“In mobile, there’s a big premium on creating single-purpose, first-class experiences.”
Tuesday, June 23, 2015
Avoid Landing on a Sand Trap with your Mobility Strategy
Nowadays, crafting and implementing a successful mobile strategy is an imperative for enterprises that are attempting to leverage the rapidly emerging mobile technologies to gain operational efficiencies and retain their competitive edge.
The operative word here is ‘successful’. Fact is that today, the mobility landscape is littered with failure. Consumers delete more than 70% of the apps they install within 30 days. That is a staggering failure rate.
Success in mobility is based on a simple criterion that is not easily achieved. The key metrics for measuring success in mobility is the user adoption rate. If an app is not achieving the anticipated adoption rate within a reasonable period of time after its release then it is failing.
An ineffective strategy to revive a failing app is to continue tweaking it in an attempt to ‘fix’ it while the users are busy deleting the app from their mobile devices. It is often more cost-effective to start over and incorporate the lessons learned from a failed initiative.
Whether you are just embarking on your mobility journey or attempting to recover from a false start, it is important to be aware of the following pitfalls:
Do not overload your apps with features: In mobility, simplicity is the key. The smaller screens of mobile devices lend themselves to a design that represents focused functionality. When Mark Zuckerberg redefined Facebook as a mobile company he also aptly shifted its focus by stating: “In mobile, there’s a big premium on creating single-purpose, first-class experiences.”
Quality control has the last word: Mobile apps come with multitude of implementations during their lifecycle. With as few as a single revision every couple of months, mobile apps can be a quality control nightmare. An app with very good initial app store reviews may become a receptacle for vitriolic discharge by the user community within the span of single release.Unfortunately, recovering from a lapse in quality control is an uphill battle in the mobile world. So it is paramount to run a very tight ship when it comes to maintaining the mobility engagements on a successful track.
Focus on quality, not quantity: We already talked about simplicity when it comes to limiting app features but the quality focus also applies to the limiting number of apps released to a manageable load and restricting the platform, form factor and OS version coverage as well. The mobile universe is in a very fragmented state now. This means that keeping a laser focus on what you want to accomplish and narrowly targeting your user base will largely diminish your chances of quality control failures in the initial release and future revisions of your apps.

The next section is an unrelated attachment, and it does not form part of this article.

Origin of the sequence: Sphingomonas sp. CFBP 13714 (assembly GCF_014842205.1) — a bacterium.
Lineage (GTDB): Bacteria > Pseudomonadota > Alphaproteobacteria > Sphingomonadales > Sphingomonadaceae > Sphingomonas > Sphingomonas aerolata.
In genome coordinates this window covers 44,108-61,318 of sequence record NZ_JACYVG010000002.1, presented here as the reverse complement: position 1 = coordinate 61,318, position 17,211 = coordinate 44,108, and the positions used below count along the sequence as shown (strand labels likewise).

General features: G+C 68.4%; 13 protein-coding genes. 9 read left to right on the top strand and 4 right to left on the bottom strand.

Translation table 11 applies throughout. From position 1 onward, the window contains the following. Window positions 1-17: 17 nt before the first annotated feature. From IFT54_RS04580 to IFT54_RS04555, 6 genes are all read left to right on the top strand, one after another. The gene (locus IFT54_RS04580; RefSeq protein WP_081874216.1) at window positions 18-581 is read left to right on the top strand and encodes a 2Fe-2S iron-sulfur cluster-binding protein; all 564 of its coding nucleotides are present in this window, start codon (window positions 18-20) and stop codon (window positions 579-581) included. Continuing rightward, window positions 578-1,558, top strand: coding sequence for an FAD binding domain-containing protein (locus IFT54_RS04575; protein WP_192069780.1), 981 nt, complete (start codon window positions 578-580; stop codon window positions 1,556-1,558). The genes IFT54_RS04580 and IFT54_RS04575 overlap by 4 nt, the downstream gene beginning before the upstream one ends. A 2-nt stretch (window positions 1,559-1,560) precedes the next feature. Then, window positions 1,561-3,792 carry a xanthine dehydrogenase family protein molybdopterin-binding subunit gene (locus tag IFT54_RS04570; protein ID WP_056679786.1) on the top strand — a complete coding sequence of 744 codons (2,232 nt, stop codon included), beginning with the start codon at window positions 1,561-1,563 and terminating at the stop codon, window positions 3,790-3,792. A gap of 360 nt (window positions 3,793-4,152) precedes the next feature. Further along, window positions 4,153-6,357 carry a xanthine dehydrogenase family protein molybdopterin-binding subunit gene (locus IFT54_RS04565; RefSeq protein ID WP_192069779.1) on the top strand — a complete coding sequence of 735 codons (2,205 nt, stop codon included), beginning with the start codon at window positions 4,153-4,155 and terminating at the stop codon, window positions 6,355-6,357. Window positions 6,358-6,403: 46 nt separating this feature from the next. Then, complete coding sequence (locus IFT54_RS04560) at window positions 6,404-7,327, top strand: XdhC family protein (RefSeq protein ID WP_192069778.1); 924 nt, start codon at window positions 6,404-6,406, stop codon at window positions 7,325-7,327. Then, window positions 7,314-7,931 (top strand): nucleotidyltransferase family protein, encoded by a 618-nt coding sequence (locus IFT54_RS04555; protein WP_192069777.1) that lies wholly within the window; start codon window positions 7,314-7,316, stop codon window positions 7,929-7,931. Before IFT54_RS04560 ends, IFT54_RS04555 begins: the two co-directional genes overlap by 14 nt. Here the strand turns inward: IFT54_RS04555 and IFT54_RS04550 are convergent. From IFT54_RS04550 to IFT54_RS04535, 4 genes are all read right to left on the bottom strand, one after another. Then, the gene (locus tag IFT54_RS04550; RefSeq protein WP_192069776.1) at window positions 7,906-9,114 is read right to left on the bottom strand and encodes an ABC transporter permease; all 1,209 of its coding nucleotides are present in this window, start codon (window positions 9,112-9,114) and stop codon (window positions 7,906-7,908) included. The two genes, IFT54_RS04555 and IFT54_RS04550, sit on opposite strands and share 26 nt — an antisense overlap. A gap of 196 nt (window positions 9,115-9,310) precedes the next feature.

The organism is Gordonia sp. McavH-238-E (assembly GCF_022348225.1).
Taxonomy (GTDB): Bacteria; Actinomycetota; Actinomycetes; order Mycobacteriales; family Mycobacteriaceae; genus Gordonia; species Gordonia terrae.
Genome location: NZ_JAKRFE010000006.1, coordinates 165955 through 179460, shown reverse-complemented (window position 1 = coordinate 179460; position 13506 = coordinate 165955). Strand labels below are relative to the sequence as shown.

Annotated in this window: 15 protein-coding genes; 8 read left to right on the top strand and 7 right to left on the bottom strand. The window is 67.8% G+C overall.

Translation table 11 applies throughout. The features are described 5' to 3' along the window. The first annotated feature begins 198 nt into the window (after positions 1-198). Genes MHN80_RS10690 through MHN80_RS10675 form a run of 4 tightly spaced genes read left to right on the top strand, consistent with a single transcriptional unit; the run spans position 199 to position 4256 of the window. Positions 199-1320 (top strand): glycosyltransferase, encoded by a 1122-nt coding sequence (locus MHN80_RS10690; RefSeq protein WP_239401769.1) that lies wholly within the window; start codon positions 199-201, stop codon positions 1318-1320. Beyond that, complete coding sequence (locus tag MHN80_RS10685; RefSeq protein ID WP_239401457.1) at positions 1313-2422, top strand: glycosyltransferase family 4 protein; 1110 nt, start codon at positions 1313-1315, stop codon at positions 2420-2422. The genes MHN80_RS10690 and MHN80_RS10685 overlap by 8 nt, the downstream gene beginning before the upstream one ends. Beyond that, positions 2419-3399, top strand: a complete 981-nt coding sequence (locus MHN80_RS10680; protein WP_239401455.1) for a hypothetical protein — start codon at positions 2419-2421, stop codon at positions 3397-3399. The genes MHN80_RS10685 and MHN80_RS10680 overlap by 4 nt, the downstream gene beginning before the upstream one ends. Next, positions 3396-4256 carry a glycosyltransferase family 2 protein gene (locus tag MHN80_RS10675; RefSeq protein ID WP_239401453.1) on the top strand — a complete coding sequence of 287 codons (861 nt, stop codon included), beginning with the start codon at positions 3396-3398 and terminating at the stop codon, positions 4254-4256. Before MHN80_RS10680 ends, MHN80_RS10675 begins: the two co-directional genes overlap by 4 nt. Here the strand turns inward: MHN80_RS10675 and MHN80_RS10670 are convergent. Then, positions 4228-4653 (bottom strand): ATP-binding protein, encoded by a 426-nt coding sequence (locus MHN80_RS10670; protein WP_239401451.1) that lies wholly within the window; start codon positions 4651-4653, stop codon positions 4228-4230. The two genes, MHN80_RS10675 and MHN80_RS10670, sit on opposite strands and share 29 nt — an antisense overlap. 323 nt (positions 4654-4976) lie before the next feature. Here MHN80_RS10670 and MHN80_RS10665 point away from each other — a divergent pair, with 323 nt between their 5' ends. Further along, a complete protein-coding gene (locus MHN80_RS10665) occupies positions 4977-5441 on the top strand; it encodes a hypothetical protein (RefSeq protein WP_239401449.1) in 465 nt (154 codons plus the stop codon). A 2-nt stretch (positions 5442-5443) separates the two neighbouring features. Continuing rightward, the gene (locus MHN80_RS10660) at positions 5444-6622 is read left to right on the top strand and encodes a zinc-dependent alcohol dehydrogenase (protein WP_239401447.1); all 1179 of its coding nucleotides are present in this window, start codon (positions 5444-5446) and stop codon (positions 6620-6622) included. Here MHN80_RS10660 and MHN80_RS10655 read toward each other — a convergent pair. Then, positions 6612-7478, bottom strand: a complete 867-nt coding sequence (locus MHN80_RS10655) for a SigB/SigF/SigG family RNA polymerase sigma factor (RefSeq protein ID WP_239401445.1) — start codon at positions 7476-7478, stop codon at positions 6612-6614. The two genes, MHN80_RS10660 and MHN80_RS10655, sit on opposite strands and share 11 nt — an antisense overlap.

Do not underestimate mobile development: There is a lot more to mobile app development that meets the eye. Unfortunately, many times the narrow scope of a mobile app implementation leads management to limit the budget and allocate resources accordingly. Mobile implementations often appear to cost a fraction of other comparable IT projects and are indeed perceived as bargains. Mobility is however; a complex endeavor and many of the failures to achieve necessary user adoption rates are due to an underestimation of the effort required in creating, deploying and maintaining mobile apps.
So, to summarize, go for simplicity, focus on quality, limit the scope and don’t be fooled by a low sticker price. The old axiom of ‘you get what you pay for’ is also aptly applicable to mobile app development. If you are promised earth-shattering success on a mobile app implementation at a bargain basement price tag, just remember, unless you possess deep insight into the mobile technology stack, you are being sold a bill of goods.